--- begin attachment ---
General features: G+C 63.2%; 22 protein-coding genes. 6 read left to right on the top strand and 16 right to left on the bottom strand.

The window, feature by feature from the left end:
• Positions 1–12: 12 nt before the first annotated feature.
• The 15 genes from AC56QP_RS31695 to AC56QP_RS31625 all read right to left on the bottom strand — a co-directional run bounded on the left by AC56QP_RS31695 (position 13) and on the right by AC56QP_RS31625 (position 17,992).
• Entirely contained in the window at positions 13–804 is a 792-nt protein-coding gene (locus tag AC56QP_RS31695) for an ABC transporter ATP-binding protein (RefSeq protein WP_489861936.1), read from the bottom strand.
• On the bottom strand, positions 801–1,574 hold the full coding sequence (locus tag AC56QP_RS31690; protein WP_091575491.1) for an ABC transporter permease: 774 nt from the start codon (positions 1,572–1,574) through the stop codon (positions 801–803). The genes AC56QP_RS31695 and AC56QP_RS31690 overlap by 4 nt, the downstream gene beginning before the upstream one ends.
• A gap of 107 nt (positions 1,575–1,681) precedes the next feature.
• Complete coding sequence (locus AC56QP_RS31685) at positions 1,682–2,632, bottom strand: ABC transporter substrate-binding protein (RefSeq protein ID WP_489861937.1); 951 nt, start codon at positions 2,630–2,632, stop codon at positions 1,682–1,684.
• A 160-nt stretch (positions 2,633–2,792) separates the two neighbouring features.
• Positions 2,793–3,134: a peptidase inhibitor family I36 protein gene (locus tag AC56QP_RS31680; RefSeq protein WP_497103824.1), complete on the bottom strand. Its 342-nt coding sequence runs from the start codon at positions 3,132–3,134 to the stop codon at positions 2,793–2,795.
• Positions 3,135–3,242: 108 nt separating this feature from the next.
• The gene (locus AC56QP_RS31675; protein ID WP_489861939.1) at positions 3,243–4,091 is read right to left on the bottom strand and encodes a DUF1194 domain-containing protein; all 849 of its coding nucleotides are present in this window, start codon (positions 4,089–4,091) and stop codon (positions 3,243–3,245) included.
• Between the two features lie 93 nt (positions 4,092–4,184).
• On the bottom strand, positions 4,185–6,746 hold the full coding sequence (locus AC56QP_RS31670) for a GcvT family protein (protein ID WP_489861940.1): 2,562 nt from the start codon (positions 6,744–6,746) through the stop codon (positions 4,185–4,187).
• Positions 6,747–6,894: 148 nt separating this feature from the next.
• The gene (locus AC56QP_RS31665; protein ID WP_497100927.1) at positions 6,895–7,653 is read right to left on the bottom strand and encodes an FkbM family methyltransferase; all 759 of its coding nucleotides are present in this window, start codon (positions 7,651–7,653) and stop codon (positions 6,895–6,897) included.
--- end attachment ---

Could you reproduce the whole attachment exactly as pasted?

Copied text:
General features: G+C 63.2%; 22 protein-coding genes. 6 read left to right on the top strand and 16 right to left on the bottom strand.

The window, feature by feature from the left end:
• Positions 1–12: 12 nt before the first annotated feature.
• The 15 genes from AC56QP_RS31695 to AC56QP_RS31625 all read right to left on the bottom strand — a co-directional run bounded on the left by AC56QP_RS31695 (position 13) and on the right by AC56QP_RS31625 (position 17,992).
• Entirely contained in the window at positions 13–804 is a 792-nt protein-coding gene (locus tag AC56QP_RS31695) for an ABC transporter ATP-binding protein (RefSeq protein WP_489861936.1), read from the bottom strand.
• On the bottom strand, positions 801–1,574 hold the full coding sequence (locus tag AC56QP_RS31690; protein WP_091575491.1) for an ABC transporter permease: 774 nt from the start codon (positions 1,572–1,574) through the stop codon (positions 801–803). The genes AC56QP_RS31695 and AC56QP_RS31690 overlap by 4 nt, the downstream gene beginning before the upstream one ends.
• A gap of 107 nt (positions 1,575–1,681) precedes the next feature.
• Complete coding sequence (locus AC56QP_RS31685) at positions 1,682–2,632, bottom strand: ABC transporter substrate-binding protein (RefSeq protein ID WP_489861937.1); 951 nt, start codon at positions 2,630–2,632, stop codon at positions 1,682–1,684.
• A 160-nt stretch (positions 2,633–2,792) separates the two neighbouring features.
• Positions 2,793–3,134: a peptidase inhibitor family I36 protein gene (locus tag AC56QP_RS31680; RefSeq protein WP_497103824.1), complete on the bottom strand. Its 342-nt coding sequence runs from the start codon at positions 3,132–3,134 to the stop codon at positions 2,793–2,795.
• Positions 3,135–3,242: 108 nt separating this feature from the next.
• The gene (locus AC56QP_RS31675; protein ID WP_489861939.1) at positions 3,243–4,091 is read right to left on the bottom strand and encodes a DUF1194 domain-containing protein; all 849 of its coding nucleotides are present in this window, start codon (positions 4,089–4,091) and stop codon (positions 3,243–3,245) included.
• Between the two features lie 93 nt (positions 4,092–4,184).
• On the bottom strand, positions 4,185–6,746 hold the full coding sequence (locus AC56QP_RS31670) for a GcvT family protein (protein ID WP_489861940.1): 2,562 nt from the start codon (positions 6,744–6,746) through the stop codon (positions 4,185–4,187).
• Positions 6,747–6,894: 148 nt separating this feature from the next.
• The gene (locus AC56QP_RS31665; protein ID WP_497100927.1) at positions 6,895–7,653 is read right to left on the bottom strand and encodes an FkbM family methyltransferase; all 759 of its coding nucleotides are present in this window, start codon (positions 7,651–7,653) and stop codon (positions 6,895–6,897) included.